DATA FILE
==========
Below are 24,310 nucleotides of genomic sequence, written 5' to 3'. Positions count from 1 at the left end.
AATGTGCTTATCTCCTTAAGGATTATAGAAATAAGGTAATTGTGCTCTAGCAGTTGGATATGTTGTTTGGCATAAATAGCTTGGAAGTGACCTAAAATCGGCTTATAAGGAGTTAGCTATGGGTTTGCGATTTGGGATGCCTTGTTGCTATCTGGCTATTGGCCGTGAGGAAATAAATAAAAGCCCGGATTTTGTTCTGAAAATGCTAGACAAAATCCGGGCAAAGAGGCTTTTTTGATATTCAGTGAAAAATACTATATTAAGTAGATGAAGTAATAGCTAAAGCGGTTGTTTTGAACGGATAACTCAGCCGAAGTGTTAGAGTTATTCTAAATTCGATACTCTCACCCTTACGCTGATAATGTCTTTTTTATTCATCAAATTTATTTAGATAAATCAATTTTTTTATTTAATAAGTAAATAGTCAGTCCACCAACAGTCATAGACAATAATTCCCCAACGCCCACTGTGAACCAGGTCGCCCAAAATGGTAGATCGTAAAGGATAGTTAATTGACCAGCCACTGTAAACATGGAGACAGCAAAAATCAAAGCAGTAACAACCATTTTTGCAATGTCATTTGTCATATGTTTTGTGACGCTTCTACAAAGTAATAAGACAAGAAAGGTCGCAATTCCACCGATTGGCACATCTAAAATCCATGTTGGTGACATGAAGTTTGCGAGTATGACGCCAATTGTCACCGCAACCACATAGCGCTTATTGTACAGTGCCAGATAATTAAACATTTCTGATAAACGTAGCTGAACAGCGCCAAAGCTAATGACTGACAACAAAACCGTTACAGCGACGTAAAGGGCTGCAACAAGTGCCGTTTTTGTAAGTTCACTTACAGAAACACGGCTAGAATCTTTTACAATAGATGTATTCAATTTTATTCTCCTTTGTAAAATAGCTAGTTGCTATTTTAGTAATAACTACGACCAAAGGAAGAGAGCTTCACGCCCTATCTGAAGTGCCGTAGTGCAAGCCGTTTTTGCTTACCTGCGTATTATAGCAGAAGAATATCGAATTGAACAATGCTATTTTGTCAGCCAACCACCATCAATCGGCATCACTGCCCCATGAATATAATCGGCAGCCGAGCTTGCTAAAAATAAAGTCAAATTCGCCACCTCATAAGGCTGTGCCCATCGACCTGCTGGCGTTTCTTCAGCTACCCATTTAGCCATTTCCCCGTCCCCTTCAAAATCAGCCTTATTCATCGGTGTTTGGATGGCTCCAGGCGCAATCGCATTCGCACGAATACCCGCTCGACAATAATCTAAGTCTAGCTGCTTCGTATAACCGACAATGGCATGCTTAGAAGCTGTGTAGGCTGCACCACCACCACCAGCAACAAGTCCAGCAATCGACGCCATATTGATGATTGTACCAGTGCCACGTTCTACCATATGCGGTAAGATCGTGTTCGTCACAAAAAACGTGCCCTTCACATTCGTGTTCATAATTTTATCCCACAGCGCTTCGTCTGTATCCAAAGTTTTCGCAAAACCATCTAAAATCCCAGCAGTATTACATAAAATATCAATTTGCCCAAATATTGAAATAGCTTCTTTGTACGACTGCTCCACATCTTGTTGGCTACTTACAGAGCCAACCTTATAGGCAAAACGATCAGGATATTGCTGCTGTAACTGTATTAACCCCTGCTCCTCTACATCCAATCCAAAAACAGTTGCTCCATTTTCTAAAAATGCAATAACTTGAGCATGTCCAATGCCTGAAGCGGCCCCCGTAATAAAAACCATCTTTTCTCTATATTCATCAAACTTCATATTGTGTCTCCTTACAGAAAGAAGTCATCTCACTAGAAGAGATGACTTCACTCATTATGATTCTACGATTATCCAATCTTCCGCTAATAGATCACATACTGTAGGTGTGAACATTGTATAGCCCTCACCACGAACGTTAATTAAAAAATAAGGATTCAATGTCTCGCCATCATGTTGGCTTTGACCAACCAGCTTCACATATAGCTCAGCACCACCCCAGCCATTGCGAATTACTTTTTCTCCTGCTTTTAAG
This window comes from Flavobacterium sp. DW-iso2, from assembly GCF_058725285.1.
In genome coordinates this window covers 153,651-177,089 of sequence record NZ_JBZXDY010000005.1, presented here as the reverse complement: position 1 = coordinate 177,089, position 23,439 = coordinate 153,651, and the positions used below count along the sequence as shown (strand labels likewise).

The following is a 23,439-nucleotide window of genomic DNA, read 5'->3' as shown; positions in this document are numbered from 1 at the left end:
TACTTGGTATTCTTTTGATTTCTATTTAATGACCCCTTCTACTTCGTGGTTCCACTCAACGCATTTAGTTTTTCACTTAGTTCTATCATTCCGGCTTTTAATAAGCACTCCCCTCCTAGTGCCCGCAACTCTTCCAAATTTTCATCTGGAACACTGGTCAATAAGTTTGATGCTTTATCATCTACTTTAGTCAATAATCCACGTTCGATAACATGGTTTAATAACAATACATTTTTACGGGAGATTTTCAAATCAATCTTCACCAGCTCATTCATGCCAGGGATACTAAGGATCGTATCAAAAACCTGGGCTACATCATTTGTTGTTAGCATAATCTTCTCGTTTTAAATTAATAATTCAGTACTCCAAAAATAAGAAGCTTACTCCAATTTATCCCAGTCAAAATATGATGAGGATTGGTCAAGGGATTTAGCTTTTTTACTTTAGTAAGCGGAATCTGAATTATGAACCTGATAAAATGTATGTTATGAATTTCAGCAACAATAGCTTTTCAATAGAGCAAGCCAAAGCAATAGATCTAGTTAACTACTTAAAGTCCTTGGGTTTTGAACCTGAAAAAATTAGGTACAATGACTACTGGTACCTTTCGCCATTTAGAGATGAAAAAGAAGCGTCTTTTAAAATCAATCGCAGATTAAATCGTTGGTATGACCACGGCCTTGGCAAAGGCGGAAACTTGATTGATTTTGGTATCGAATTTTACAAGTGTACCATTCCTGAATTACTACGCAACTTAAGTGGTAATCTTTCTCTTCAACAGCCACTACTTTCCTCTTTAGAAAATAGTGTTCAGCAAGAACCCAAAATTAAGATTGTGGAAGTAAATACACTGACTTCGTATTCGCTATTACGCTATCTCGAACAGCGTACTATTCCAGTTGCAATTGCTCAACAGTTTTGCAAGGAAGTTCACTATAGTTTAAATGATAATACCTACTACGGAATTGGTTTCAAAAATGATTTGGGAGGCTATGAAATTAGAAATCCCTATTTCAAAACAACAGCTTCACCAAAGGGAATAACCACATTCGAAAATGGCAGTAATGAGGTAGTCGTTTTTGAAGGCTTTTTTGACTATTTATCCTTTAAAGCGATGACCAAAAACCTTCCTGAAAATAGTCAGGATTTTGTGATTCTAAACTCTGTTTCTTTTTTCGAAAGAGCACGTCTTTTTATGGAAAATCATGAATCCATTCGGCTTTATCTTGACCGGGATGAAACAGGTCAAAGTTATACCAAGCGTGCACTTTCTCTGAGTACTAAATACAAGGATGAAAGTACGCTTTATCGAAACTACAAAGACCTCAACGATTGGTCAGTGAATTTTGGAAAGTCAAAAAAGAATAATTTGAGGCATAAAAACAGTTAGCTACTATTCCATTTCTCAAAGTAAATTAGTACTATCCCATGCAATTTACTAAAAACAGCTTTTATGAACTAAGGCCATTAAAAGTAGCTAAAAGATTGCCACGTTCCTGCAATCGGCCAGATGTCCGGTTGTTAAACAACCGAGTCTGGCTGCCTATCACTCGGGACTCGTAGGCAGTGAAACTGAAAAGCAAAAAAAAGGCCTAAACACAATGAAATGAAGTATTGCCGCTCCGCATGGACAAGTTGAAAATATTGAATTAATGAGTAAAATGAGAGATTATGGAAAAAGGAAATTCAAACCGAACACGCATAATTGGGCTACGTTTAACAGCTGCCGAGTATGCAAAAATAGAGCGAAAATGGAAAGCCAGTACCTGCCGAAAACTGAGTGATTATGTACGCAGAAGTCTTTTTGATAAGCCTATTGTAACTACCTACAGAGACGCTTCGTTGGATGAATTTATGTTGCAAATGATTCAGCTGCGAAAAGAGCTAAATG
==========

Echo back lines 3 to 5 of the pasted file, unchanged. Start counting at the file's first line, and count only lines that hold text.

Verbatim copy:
This window comes from Flavobacterium sp. DW-iso2, from assembly GCF_058725285.1.
In genome coordinates this window covers 153,651-177,089 of sequence record NZ_JBZXDY010000005.1, presented here as the reverse complement: position 1 = coordinate 177,089, position 23,439 = coordinate 153,651, and the positions used below count along the sequence as shown (strand labels likewise).

The following is a 23,439-nucleotide window of genomic DNA, read 5'->3' as shown; positions in this document are numbered from 1 at the left end: